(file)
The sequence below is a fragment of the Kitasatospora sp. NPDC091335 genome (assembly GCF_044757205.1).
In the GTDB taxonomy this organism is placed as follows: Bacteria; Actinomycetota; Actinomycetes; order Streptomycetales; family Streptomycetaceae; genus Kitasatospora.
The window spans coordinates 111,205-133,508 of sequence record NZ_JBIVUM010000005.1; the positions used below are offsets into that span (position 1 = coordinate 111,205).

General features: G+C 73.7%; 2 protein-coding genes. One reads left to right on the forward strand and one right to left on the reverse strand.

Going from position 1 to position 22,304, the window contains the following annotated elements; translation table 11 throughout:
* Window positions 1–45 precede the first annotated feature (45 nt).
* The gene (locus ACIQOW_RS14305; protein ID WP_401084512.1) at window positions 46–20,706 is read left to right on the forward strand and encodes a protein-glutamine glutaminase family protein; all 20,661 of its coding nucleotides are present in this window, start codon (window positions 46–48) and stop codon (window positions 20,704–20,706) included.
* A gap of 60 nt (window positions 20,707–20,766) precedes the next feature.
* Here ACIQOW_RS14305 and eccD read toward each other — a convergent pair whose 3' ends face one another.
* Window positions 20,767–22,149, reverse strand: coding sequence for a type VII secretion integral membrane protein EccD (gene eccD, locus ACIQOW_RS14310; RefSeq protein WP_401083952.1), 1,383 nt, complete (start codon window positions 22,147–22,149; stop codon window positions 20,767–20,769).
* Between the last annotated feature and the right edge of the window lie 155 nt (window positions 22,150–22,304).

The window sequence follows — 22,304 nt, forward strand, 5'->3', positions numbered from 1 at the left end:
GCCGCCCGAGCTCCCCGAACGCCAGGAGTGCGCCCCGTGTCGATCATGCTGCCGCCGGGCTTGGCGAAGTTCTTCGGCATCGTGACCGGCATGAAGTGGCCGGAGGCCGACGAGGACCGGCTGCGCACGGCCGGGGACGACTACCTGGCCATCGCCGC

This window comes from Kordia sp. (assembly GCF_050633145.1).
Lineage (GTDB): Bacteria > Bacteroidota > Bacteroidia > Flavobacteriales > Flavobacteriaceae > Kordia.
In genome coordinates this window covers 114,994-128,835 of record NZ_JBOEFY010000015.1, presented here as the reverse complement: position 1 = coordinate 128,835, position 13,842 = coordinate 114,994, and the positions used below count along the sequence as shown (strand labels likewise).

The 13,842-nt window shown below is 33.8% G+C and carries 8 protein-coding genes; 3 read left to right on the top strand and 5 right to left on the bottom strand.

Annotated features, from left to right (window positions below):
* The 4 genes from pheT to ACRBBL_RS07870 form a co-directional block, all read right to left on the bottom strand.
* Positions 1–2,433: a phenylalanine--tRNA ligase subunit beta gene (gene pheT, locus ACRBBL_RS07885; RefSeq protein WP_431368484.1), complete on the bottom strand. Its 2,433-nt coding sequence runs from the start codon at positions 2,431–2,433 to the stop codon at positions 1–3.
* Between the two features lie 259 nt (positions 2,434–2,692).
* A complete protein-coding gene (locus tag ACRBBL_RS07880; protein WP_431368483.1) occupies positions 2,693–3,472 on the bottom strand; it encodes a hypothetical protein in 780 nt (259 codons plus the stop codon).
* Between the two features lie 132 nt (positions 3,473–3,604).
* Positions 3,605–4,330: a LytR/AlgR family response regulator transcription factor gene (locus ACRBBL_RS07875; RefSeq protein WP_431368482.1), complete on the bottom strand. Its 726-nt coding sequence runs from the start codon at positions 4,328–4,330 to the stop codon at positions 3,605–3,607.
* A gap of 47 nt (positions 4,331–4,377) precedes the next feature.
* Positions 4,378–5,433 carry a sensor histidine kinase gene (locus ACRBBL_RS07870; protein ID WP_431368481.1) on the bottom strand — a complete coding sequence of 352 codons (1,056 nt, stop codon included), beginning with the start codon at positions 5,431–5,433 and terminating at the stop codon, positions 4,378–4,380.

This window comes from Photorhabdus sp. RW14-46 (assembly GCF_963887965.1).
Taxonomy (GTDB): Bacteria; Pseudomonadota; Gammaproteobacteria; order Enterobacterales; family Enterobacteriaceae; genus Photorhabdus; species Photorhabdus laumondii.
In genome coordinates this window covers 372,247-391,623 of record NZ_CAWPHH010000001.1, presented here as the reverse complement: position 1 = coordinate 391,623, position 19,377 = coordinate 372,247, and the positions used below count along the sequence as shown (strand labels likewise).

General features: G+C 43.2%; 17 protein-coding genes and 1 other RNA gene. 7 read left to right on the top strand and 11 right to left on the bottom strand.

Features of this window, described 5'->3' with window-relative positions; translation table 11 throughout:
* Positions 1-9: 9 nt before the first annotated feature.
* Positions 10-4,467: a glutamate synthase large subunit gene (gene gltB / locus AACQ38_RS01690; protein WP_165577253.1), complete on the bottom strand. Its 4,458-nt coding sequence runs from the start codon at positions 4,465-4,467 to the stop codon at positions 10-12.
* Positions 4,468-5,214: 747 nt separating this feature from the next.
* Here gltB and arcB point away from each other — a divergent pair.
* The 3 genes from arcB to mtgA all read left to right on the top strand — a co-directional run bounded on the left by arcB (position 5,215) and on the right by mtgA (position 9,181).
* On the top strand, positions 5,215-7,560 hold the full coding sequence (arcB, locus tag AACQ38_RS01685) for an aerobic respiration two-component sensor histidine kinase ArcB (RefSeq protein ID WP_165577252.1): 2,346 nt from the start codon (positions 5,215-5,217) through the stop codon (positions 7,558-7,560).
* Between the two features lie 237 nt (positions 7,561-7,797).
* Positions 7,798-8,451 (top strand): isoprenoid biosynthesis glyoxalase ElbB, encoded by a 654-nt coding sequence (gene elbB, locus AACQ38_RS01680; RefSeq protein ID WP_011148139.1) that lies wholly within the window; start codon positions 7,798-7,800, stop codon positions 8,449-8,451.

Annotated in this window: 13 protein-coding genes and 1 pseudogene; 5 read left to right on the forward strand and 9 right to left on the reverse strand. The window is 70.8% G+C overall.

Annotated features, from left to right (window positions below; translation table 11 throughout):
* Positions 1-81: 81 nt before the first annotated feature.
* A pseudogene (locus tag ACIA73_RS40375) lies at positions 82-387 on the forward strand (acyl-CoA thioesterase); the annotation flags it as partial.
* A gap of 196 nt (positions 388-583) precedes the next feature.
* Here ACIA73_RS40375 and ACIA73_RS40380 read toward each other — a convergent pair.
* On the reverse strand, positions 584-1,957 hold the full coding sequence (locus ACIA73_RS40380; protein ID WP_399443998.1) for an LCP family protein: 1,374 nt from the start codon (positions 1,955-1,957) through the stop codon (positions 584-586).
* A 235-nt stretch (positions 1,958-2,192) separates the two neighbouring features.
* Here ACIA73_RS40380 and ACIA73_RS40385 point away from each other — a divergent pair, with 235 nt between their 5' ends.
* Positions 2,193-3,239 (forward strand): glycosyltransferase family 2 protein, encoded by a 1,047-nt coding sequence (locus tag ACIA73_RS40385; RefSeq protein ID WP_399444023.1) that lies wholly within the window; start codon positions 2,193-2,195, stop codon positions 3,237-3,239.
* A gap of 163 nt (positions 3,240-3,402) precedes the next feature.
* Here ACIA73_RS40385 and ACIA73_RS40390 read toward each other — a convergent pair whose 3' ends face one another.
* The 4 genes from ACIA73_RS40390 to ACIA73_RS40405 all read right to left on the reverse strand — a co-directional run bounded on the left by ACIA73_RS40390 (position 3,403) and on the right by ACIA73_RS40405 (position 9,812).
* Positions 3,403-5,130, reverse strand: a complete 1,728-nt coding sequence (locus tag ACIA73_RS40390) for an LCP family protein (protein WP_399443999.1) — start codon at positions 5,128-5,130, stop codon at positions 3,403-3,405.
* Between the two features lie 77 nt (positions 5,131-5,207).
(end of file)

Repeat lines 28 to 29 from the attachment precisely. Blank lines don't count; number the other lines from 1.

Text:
Taxonomy (GTDB): Bacteria; Pseudomonadota; Gammaproteobacteria; order Enterobacterales; family Enterobacteriaceae; genus Photorhabdus; species Photorhabdus laumondii.
In genome coordinates this window covers 372,247-391,623 of record NZ_CAWPHH010000001.1, presented here as the reverse complement: position 1 = coordinate 391,623, position 19,377 = coordinate 372,247, and the positions used below count along the sequence as shown (strand labels likewise).